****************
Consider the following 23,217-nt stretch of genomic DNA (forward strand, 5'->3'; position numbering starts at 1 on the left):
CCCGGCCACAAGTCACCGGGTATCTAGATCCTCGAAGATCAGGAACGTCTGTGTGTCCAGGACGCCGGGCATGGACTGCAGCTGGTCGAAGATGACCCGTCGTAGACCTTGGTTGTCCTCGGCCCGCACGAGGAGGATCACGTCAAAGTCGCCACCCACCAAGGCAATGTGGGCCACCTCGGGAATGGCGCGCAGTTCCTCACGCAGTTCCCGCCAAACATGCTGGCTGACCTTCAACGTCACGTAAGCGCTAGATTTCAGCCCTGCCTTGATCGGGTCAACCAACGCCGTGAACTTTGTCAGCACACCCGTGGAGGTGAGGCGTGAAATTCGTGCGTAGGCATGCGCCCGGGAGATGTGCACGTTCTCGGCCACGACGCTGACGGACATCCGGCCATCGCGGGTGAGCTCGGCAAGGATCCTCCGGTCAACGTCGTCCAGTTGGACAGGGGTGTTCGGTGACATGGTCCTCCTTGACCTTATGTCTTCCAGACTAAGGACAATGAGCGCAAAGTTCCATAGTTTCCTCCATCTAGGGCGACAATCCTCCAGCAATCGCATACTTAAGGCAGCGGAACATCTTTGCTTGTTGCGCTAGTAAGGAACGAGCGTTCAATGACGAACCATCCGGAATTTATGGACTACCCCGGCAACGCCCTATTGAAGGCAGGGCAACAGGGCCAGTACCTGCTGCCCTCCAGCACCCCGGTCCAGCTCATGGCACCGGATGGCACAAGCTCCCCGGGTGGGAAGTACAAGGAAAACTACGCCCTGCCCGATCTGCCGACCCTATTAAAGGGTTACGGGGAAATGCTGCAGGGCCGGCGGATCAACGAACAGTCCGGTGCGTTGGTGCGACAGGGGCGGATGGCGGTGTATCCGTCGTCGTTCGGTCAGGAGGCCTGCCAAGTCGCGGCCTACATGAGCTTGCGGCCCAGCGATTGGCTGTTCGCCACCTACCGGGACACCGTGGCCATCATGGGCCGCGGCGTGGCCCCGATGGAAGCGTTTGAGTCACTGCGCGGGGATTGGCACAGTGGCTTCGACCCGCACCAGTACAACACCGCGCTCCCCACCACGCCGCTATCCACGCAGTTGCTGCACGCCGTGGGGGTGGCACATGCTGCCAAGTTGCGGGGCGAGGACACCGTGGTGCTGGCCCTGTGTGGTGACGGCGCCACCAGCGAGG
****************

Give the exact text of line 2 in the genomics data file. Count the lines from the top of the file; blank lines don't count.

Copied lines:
CCCGGCCACAAGTCACCGGGTATCTAGATCCTCGAAGATCAGGAACGTCTGTGTGTCCAGGACGCCGGGCATGGACTGCAGCTGGTCGAAGATGACCCGTCGTAGACCTTGGTTGTCCTCGGCCCGCACGAGGAGGATCACGTCAAAGTCGCCACCCACCAAGGCAATGTGGGCCACCTCGGGAATGGCGCGCAGTTCCTCACGCAGTTCCCGCCAAACATGCTGGCTGACCTTCAACGTCACGTAAGCGCTAGATTTCAGCCCTGCCTTGATCGGGTCAACCAACGCCGTGAACTTTGTCAGCACACCCGTGGAGGTGAGGCGTGAAATTCGTGCGTAGGCATGCGCCCGGGAGATGTGCACGTTCTCGGCCACGACGCTGACGGACATCCGGCCATCGCGGGTGAGCTCGGCAAGGATCCTCCGGTCAACGTCGTCCAGTTGGACAGGGGTGTTCGGTGACATGGTCCTCCTTGACCTTATGTCTTCCAGACTAAGGACAATGAGCGCAAAGTTCCATAGTTTCCTCCATCTAGGGCGACAATCCTCCAGCAATCGCATACTTAAGGCAGCGGAACATCTTTGCTTGTTGCGCTAGTAAGGAACGAGCGTTCAATGACGAACCATCCGGAATTTATGGACTACCCCGGCAACGCCCTATTGAAGGCAGGGCAACAGGGCCAGTACCTGCTGCCCTCCAGCACCCCGGTCCAGCTCATGGCACCGGATGGCACAAGCTCCCCGGGTGGGAAGTACAAGGAAAACTACGCCCTGCCCGATCTGCCGACCCTATTAAAGGGTTACGGGGAAATGCTGCAGGGCCGGCGGATCAACGAACAGTCCGGTGCGTTGGTGCGACAGGGGCGGATGGCGGTGTATCCGTCGTCGTTCGGTCAGGAGGCCTGCCAAGTCGCGGCCTACATGAGCTTGCGGCCCAGCGATTGGCTGTTCGCCACCTACCGGGACACCGTGGCCATCATGGGCCGCGGCGTGGCCCCGATGGAAGCGTTTGAGTCACTGCGCGGGGATTGGCACAGTGGCTTCGACCCGCACCAGTACAACACCGCGCTCCCCACCACGCCGCTATCCACGCAGTTGCTGCACGCCGTGGGGGTGGCACATGCTGCCAAGTTGCGGGGCGAGGACACCGTGGTGCTGGCCCTGTGTGGTGACGGCGCCACCAGCGAGG